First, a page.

Fat transfers, nature & the nurturing role of female fat

Posted by: Cosmetic Surgery Partners

Recent work brought to a wider audience some interesting research undertaken by a team at the University of Pittsburgh. Having wondered why women’s bodies are more curvaceous than male counterparts – given similar degrees of body mass index, of course – they discovered that the fat in certain areas contained more of a certain compound (docosahexanoic acid) that is key to brain development.

The brain is predominantly fatty in nature, hence the need for the extra strong bony box of the skull for protection, and it appears that fat in female thighs and buttocks is genetically predisposed to be retained in case of childbirth. These areas act as depots for constructing the nervous system of developing babies’ brains. This may explain why such fat is notoriously difficult to shift with diet and exercise alone and why liposuction has such a role in body contouring.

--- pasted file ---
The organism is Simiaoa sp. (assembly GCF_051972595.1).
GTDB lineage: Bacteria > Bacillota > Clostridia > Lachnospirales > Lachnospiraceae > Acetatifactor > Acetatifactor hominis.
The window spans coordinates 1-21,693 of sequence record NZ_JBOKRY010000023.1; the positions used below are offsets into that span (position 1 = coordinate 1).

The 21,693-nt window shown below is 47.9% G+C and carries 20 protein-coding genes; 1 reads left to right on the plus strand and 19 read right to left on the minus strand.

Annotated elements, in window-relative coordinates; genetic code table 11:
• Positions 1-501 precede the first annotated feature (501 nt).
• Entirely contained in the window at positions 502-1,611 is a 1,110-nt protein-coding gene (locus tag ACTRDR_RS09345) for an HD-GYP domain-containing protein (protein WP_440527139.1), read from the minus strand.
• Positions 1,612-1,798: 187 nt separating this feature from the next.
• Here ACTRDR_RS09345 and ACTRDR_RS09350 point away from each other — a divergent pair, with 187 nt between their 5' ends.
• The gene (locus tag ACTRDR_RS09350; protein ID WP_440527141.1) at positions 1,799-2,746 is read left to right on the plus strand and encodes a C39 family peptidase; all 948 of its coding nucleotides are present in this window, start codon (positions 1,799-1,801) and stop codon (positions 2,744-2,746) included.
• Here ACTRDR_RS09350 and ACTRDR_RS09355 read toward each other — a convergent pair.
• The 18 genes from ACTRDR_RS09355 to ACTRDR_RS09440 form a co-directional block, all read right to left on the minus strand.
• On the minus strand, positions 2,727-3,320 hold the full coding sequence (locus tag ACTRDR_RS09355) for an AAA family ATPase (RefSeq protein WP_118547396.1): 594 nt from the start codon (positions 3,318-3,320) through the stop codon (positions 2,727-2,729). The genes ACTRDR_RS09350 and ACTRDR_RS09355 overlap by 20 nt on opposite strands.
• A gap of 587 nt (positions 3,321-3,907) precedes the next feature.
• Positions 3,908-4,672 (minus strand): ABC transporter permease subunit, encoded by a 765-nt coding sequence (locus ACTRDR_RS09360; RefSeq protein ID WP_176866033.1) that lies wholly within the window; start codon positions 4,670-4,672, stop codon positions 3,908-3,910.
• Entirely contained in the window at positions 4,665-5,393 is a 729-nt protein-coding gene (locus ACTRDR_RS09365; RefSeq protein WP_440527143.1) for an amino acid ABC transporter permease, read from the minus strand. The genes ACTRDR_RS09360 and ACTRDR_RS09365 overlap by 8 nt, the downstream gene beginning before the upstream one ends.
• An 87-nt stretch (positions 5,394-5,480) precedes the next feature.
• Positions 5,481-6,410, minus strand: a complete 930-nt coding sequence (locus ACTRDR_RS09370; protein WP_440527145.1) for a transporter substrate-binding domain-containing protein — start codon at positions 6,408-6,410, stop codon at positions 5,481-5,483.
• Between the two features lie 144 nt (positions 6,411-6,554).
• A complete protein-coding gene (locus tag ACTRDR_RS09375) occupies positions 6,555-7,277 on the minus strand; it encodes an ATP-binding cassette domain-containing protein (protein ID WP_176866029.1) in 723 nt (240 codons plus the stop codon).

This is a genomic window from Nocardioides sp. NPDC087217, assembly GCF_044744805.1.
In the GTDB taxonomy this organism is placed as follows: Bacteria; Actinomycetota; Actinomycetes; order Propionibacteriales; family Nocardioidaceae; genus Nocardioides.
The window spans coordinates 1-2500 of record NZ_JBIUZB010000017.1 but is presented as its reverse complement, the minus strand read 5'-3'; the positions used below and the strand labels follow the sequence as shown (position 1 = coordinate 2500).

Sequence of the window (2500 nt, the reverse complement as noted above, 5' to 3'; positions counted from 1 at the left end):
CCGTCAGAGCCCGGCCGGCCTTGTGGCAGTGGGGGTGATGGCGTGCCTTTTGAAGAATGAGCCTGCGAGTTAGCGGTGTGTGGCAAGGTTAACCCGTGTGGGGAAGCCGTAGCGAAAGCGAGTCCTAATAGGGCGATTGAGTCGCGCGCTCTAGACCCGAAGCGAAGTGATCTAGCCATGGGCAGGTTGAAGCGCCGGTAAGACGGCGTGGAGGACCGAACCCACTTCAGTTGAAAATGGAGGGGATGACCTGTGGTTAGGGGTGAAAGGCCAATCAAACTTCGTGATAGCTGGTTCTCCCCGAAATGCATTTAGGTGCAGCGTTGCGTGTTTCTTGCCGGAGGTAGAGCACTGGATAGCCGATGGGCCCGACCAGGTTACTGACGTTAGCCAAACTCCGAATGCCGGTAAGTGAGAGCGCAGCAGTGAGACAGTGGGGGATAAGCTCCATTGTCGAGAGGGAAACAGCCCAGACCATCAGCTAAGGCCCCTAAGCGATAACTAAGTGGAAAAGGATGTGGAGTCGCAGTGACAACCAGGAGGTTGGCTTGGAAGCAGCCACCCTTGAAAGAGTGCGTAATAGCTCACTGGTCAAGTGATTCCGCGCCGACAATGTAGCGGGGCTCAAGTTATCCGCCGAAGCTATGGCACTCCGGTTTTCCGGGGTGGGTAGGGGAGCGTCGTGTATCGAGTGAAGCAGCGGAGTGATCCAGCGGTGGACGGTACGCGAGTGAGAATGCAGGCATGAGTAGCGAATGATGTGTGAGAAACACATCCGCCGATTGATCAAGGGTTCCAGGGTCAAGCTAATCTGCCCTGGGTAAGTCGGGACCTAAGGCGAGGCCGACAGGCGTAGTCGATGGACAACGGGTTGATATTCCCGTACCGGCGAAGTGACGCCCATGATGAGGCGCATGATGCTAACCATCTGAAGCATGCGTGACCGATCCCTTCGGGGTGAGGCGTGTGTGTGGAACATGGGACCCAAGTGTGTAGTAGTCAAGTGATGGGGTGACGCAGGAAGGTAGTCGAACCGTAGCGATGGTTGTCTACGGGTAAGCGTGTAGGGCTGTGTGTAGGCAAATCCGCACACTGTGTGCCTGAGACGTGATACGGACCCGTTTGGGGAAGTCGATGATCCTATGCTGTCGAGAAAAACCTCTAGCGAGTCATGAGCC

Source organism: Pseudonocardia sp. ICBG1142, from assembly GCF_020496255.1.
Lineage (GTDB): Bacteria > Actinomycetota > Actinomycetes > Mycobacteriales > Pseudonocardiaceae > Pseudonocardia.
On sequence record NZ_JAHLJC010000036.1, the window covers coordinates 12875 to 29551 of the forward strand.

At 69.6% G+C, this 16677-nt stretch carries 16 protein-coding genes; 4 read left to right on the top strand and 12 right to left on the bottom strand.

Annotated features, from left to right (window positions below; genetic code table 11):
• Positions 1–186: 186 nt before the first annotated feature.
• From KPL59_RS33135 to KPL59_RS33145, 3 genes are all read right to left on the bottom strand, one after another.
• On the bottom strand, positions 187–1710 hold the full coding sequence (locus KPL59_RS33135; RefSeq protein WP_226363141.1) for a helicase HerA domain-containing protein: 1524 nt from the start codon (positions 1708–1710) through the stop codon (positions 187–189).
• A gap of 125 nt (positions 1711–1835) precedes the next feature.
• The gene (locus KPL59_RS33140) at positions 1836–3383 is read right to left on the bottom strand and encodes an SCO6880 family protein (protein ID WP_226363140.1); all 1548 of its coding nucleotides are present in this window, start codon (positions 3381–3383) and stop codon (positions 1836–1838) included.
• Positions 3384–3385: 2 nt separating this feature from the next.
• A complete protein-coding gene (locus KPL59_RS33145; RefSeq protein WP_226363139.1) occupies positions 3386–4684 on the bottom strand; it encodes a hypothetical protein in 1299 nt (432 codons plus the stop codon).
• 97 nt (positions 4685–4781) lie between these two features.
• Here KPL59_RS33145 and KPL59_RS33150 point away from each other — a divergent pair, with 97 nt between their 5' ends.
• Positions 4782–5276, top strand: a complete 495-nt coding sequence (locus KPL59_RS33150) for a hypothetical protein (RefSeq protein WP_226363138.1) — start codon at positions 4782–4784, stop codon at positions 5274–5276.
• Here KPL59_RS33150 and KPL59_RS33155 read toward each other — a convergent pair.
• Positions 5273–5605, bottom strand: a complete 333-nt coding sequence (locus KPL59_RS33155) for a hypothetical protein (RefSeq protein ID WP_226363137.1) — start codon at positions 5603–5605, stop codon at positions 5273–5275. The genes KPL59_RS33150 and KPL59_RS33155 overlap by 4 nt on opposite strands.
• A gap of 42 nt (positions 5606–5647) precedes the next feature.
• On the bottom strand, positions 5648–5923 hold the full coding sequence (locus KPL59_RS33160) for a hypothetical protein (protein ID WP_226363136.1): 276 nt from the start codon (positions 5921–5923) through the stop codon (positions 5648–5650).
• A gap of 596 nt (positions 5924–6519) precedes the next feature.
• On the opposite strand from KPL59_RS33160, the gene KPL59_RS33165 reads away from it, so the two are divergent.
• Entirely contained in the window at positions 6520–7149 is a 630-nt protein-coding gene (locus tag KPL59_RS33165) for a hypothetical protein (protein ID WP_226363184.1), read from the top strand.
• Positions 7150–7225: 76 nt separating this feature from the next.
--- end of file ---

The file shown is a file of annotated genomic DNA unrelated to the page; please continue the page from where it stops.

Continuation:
Extrapolating from this is the premise that larger-bottomed and –thighed women may give rise to more intelligent offspring than their more svelte counterparts. Does this mean that the Kardashian and Minaj progeny will be vying to inherit the cerebral mantle of Einstein and Hawking? This pedestrian intellect then wonders both whether liposuction of these areas pre-pregnancy might limit the IQ of future generations, whereas fat transfer, currently all the rage, might have an opposite function?

Article written by consultant cosmetic surgeon Mr Miles Berry MS, FRCS (Plast)

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